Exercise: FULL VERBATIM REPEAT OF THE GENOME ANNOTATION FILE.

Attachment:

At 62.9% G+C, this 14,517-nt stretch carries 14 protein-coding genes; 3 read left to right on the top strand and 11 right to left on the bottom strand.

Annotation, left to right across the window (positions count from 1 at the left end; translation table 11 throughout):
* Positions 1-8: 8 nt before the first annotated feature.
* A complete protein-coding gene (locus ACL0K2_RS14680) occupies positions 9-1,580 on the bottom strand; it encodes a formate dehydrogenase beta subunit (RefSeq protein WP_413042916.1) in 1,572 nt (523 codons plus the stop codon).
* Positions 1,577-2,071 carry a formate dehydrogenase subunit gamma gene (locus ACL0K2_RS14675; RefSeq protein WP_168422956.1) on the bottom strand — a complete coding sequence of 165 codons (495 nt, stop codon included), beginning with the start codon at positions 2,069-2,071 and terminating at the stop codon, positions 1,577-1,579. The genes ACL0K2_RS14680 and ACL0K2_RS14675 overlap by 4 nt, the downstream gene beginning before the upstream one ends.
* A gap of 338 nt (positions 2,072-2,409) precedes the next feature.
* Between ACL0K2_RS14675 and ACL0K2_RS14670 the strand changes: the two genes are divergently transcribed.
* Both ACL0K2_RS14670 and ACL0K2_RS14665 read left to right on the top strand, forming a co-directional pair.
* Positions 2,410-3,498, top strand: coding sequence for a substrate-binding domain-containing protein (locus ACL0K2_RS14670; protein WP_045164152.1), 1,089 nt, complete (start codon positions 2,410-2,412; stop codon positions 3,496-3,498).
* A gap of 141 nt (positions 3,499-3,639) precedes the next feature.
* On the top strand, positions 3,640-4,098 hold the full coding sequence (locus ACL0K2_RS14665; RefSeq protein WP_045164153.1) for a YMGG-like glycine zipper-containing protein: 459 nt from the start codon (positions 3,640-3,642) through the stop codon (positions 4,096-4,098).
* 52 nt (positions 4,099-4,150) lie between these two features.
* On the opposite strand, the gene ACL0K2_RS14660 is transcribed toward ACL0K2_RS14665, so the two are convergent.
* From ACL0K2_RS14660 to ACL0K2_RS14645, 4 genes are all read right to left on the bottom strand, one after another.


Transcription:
At 62.9% G+C, this 14,517-nt stretch carries 14 protein-coding genes; 3 read left to right on the top strand and 11 right to left on the bottom strand.

Annotation, left to right across the window (positions count from 1 at the left end; translation table 11 throughout):
* Positions 1-8: 8 nt before the first annotated feature.
* A complete protein-coding gene (locus ACL0K2_RS14680) occupies positions 9-1,580 on the bottom strand; it encodes a formate dehydrogenase beta subunit (RefSeq protein WP_413042916.1) in 1,572 nt (523 codons plus the stop codon).
* Positions 1,577-2,071 carry a formate dehydrogenase subunit gamma gene (locus ACL0K2_RS14675; RefSeq protein WP_168422956.1) on the bottom strand — a complete coding sequence of 165 codons (495 nt, stop codon included), beginning with the start codon at positions 2,069-2,071 and terminating at the stop codon, positions 1,577-1,579. The genes ACL0K2_RS14680 and ACL0K2_RS14675 overlap by 4 nt, the downstream gene beginning before the upstream one ends.
* A gap of 338 nt (positions 2,072-2,409) precedes the next feature.
* Between ACL0K2_RS14675 and ACL0K2_RS14670 the strand changes: the two genes are divergently transcribed.
* Both ACL0K2_RS14670 and ACL0K2_RS14665 read left to right on the top strand, forming a co-directional pair.
* Positions 2,410-3,498, top strand: coding sequence for a substrate-binding domain-containing protein (locus ACL0K2_RS14670; protein WP_045164152.1), 1,089 nt, complete (start codon positions 2,410-2,412; stop codon positions 3,496-3,498).
* A gap of 141 nt (positions 3,499-3,639) precedes the next feature.
* On the top strand, positions 3,640-4,098 hold the full coding sequence (locus ACL0K2_RS14665; RefSeq protein WP_045164153.1) for a YMGG-like glycine zipper-containing protein: 459 nt from the start codon (positions 3,640-3,642) through the stop codon (positions 4,096-4,098).
* 52 nt (positions 4,099-4,150) lie between these two features.
* On the opposite strand, the gene ACL0K2_RS14660 is transcribed toward ACL0K2_RS14665, so the two are convergent.
* From ACL0K2_RS14660 to ACL0K2_RS14645, 4 genes are all read right to left on the bottom strand, one after another.